“I am the resurrection and the life. The one who believes in me will live, even though they die; and whoever lives by believing in me will never die.” – John 11:25-26
What are your feelings when you read these words of Jesus?
To be honest, they trouble me a little. Because I know that many Christians have used these words poorly. These are words that have been spoken with good intention, meant to be encouragement to those facing death and loss.
But what the person grieving can hear is, “there is life after death, so you should not be sad about death.”
That is not what Jesus meant at all.
We were meant to live in perfect peace with God in a perfect world.
The sickness, pain, loss, and death that we experience were never supposed to be a part of this world. These things should make us sad.
Jesus came because there was brokenness that needed to be set right. But that does not mean the brokenness should no longer make us grieve.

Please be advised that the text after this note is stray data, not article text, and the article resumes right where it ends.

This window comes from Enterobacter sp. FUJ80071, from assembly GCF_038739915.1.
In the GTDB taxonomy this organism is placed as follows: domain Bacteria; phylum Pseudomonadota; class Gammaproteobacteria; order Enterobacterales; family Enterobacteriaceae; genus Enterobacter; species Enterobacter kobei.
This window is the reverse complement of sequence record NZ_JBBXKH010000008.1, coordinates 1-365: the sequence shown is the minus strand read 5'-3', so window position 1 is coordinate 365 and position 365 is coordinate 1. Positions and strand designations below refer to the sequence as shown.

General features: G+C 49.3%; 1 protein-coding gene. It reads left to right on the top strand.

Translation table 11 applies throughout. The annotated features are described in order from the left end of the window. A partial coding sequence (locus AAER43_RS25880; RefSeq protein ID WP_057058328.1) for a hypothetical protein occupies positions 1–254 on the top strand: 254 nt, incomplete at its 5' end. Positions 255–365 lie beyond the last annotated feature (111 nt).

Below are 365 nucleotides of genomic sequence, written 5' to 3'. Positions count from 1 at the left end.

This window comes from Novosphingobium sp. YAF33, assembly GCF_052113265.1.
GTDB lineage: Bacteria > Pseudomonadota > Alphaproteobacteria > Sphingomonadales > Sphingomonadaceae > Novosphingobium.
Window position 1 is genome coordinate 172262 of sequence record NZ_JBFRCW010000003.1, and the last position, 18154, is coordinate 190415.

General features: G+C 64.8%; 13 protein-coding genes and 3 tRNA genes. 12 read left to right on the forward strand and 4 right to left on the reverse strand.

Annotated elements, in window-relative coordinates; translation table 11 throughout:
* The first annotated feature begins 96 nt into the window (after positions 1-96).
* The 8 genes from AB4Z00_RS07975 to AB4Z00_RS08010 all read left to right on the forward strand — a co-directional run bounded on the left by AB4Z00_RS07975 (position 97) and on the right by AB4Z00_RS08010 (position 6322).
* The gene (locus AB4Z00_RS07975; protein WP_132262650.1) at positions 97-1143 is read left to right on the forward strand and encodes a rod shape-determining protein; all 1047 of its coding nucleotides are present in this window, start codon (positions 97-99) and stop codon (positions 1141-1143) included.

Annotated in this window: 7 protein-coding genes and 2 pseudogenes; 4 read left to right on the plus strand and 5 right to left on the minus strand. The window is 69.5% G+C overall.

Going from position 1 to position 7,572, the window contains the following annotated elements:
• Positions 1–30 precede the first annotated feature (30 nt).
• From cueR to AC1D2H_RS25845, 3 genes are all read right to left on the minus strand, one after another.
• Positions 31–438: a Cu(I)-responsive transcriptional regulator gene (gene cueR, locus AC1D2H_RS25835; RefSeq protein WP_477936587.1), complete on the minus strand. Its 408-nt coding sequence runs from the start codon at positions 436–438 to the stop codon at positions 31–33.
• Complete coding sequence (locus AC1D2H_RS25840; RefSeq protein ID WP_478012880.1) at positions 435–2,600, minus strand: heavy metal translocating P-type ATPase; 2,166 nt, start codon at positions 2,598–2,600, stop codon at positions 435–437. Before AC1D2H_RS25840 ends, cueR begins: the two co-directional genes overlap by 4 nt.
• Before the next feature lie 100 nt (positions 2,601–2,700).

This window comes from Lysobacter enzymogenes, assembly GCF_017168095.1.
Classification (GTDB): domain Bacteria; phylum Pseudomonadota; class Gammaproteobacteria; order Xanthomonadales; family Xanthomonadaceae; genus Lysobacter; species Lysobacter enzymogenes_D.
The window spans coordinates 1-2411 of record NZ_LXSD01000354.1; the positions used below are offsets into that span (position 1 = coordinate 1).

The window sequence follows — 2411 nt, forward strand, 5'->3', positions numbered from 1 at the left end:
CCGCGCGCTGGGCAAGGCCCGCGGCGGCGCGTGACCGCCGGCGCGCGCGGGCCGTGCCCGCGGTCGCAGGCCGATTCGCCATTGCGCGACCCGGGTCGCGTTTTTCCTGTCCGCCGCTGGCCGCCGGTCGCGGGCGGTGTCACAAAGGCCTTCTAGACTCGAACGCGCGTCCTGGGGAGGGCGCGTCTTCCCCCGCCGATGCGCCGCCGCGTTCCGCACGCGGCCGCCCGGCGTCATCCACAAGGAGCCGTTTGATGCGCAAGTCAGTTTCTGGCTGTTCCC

In fact, it made Jesus grieve.
Jesus said this “I am” statement when He was on His way to visit His friend Lazarus, who had died. (If you do not know the story, it is worth taking a look at John 11)
And even though Jesus knew Lazarus would enjoy the beauty of heaven, even though He knew that He had the power to raise Lazarus from the dead, even though Jesus knew the happy ending, He did not rejoice in this moment.
He saw the grief in the ones He loved and was moved in His Spirit. He acknowledged the brokenness and He wept.
It is important to remember here that Jesus was wholly and perfectly human and that He was wholly and perfectly God.
It is not a sin to mourn.
God is saddened by our pain. He feels our grief with us.
That is why Jesus came in the first place. God did not want the world to stay this way. Jesus came to make a new way. To set things right. To provide the resurrection and life promised in the verse that began this post.
Hope does not erase pain. It simply enables us to bear it.
When we experience loss in this world, we can look forward to the day when every tear will be wiped from our eyes. There will be a time when we will never experience loss again. And what a great day that will be.
But we can also wail and cry and mourn. In fact, we should. We need to feel and process our pain. And when we do, that does not imply our faith is weak. We can take comfort in a God who weeps with us.
It is possible to grieve and believe simultaneously.
That is what Jesus did. And He showed us a beautiful picture of authentic faith.
Read the post before this one, The deep longing in our hearts.